DANVILLE — It's not censorship, just windy conditions that led to the removal of one of two billboards on a city-owned building along East Main Street in downtown Danville.
An anchor point behind one of the billboards, which the city leases to a local advertising agency, broke loose about a week and a half ago, according to Public Works Director Doug Ahrens, causing damage to the brick on the building's west wall where the two billboards hang, facing the busy intersection of East Main Street and South Gilbert Street.
Now, the billboard has been removed from the building entirely, Ahrens said, so repairs could be made to the parapet.
Just last week, the city council approved a new one-year lease between the city and Dan Pipkin advertising agency for one of the two billboards. The current lease for the other billboard, which is leased by Dan Pipkin as well, does not end until April. Per the new lease, the agency will pay the city $275 a month to fill that space with advertising.
But city administration had included language in the lease that would have prohibited the agency from putting political advertisements on the billboard, and some aldermen objected to that restriction, citing free-speech issues, so the paragraph was removed from the final draft of the lease, which the council approved.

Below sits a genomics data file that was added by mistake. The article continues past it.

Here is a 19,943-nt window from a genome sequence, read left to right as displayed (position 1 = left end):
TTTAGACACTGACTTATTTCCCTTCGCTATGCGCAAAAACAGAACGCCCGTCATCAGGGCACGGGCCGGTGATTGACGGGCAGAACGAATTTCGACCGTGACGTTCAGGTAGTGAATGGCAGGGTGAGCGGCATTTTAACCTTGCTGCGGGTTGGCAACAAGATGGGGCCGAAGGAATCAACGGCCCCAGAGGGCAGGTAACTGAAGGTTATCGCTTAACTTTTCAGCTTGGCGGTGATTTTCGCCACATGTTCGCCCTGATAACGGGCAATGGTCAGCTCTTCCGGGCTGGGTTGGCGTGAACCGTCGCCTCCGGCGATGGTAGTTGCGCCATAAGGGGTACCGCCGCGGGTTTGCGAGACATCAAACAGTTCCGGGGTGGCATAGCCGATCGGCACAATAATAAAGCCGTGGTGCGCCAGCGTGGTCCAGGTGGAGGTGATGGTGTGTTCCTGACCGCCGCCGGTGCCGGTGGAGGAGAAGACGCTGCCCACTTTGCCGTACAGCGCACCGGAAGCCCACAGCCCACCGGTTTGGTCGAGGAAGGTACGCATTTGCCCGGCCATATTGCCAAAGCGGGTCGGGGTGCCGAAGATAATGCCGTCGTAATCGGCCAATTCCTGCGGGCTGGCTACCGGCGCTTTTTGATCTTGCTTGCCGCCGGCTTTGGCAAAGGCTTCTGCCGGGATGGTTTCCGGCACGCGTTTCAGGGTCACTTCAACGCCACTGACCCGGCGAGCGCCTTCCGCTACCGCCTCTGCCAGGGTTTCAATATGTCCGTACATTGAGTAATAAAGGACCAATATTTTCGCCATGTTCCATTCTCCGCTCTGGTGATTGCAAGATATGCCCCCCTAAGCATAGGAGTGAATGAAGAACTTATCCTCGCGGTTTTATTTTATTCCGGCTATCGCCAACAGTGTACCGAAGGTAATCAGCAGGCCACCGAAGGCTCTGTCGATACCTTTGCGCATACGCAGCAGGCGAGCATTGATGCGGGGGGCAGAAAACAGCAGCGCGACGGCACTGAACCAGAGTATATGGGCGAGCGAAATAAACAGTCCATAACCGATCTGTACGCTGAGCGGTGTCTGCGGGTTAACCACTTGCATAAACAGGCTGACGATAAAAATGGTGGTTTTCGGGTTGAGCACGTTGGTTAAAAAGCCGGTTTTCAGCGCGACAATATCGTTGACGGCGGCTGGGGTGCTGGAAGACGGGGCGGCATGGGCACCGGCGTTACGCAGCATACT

Mayor Scott Eisenhauer said that rather than addressing it in the individual lease, city administration will work on an overall citywide policy concerning political advertising on city-owned property, including the two billboards, city buses and potential advertising spots in city parks.
Ahrens said now that the parapet has been repaired, the billboard is ready to be hung again, but inclement weather has kept Marsters Sign Co. from putting it back up. He said other than that there has been no problem with the billboard, and it will be going back up soon.
Earlier this year, the city purchased the brick building on which the two billboards hang as part of long-term plans to develop the riverfront along the Vermilion River, which is immediately south of that building, and the city wants to continue leasing the billboards to recoup some of its money.